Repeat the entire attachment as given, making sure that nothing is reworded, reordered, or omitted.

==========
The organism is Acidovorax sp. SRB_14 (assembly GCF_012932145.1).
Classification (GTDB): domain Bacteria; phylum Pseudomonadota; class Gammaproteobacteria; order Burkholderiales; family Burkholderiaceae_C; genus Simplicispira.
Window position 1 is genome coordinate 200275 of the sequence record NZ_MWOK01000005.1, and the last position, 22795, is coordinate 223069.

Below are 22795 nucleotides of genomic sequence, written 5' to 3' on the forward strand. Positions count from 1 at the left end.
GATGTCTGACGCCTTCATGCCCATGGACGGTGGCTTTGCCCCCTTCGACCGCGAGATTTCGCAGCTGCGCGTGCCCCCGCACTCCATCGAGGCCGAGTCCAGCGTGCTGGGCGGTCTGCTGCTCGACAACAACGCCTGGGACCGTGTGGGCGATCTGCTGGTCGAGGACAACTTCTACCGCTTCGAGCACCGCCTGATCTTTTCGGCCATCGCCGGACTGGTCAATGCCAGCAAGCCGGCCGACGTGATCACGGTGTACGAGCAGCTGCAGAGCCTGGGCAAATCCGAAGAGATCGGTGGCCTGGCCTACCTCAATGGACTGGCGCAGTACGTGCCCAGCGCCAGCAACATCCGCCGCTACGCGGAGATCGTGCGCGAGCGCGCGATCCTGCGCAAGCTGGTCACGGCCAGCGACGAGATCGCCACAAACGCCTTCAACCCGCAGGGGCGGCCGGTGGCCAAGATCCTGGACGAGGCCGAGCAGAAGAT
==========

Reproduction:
The organism is Acidovorax sp. SRB_14 (assembly GCF_012932145.1).
Classification (GTDB): domain Bacteria; phylum Pseudomonadota; class Gammaproteobacteria; order Burkholderiales; family Burkholderiaceae_C; genus Simplicispira.
Window position 1 is genome coordinate 200275 of the sequence record NZ_MWOK01000005.1, and the last position, 22795, is coordinate 223069.

Below are 22795 nucleotides of genomic sequence, written 5' to 3' on the forward strand. Positions count from 1 at the left end.
GATGTCTGACGCCTTCATGCCCATGGACGGTGGCTTTGCCCCCTTCGACCGCGAGATTTCGCAGCTGCGCGTGCCCCCGCACTCCATCGAGGCCGAGTCCAGCGTGCTGGGCGGTCTGCTGCTCGACAACAACGCCTGGGACCGTGTGGGCGATCTGCTGGTCGAGGACAACTTCTACCGCTTCGAGCACCGCCTGATCTTTTCGGCCATCGCCGGACTGGTCAATGCCAGCAAGCCGGCCGACGTGATCACGGTGTACGAGCAGCTGCAGAGCCTGGGCAAATCCGAAGAGATCGGTGGCCTGGCCTACCTCAATGGACTGGCGCAGTACGTGCCCAGCGCCAGCAACATCCGCCGCTACGCGGAGATCGTGCGCGAGCGCGCGATCCTGCGCAAGCTGGTCACGGCCAGCGACGAGATCGCCACAAACGCCTTCAACCCGCAGGGGCGGCCGGTGGCCAAGATCCTGGACGAGGCCGAGCAGAAGAT